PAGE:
It is inescapable given the present outrage expressed in the #Endsars movement not to connect the systemic impunity of uniformed officers with then and now. The disdain and disrespect for civilians probably started with the coup of 1966. The armed forces in the course of their rise, State Capture and decades-old grip on political power created a pervasive culture of oppressing ‘bloody civilians’ which the Nigeria Police adopted and perfected. Today, the police believe that they are above the law and the military still do not believe that they are subject to the constitutionality of being under civil authority. Since it has been near impossible to ‘civilise the soldier’ and make ‘the police your friend,’ the inevitable consequence is what is now playing out in the streets of Nigeria. Enjoy.

PS. The last word is a reference to a major scandal that broke when Nigeria changed its currency overnight, trapping and invalidating millions of ‘stolen’ naira, save the 53 suitcases of a prominent Emir that was allowed to go through customs unchecked.

The drama began just after I pulled out of the petrol station after a fruitless search for engine oil. Unusually, a taxi cab had courteously slowed down to a stop, to allow me entry across his lane to join the traffic coming from the opposite side. Eyeing the cab suspiciously, I slowly made my way to the other side, making absolutely sure that there were no cars coming to my right.
In spite of what the driving instructions manual says, I was apparently looking the wrong way, for as I steered fully into the outbound traffic, I saw it trundling down aggressively towards me. ‘IT’ was one of those monstrous six-wheeled amphibious military vehicles better suited for fording rivers deep into enemy territory, but equally useful for trampling afoot irreverent journalists in battered beetles.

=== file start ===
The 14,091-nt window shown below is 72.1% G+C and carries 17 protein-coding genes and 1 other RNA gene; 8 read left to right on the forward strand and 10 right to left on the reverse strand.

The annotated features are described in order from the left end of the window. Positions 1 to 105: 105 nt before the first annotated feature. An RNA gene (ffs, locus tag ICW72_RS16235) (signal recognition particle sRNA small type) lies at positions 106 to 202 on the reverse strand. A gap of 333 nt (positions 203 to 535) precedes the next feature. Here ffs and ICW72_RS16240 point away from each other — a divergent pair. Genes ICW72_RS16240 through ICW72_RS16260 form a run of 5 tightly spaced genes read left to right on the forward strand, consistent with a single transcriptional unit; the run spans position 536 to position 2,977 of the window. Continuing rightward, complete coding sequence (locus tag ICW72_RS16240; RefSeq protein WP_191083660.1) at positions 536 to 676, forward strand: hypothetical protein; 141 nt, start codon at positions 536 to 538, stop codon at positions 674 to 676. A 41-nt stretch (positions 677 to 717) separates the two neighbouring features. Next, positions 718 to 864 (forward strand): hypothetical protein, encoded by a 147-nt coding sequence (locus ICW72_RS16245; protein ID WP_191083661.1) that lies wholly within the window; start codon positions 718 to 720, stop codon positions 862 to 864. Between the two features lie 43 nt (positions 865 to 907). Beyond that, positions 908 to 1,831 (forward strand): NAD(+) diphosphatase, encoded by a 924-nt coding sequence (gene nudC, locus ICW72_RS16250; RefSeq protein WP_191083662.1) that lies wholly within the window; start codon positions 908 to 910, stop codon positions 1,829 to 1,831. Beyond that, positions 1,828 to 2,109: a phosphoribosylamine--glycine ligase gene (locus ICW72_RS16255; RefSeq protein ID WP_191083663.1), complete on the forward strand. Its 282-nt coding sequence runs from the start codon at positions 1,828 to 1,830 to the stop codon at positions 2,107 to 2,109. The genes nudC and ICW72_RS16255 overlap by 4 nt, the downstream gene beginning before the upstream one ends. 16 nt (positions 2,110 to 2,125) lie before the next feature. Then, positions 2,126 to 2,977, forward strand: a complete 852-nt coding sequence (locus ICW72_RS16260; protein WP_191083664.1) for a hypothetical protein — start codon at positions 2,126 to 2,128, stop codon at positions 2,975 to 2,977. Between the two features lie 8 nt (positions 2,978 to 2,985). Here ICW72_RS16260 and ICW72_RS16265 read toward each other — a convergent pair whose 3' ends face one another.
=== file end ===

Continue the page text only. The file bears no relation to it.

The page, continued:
By a miracle, and some deft manoeuvring on my part, I managed to avoid what would undoubtedly have been a very messy affair… for my beetle and me. Screeching to a halt a few yards away and surprised to be alive, I quickly recovered my wits enough to shout “WAI, WAI, WAI!” at the driver of the behemoth, who probably didn’t notice me or care that he was driving on the wrong lane.
Incensed by my effrontery (how dare I, a civilian, admonish him, a soldier) he slammed his breaks to a halt and spat out a reply. His reply was an evocation for divine justice against my dear mother. Shored up by my rectitude in the matter, and angered by the evocation against maternity, I instinctively retorted…fire for fire, you might say. I went beyond a similar evocation for divine retribution against him, his mother and the rest of his relatives (both dead and living) to casting serious aspersions about his legitimacy, strongly insinuating the illegitimate circumstances surrounding his birth.
It should be noted that his dialogue was cried out in Pidgin English. He was, of course, livid, and as he and his crony alighted, he dared me to wait for them. At this point, it occurred to me that ‘discretion was the better part of valour’, and so, revving my engine and changing gears quickly, I fled… otherwise, I would now be recounting this story from the morgue.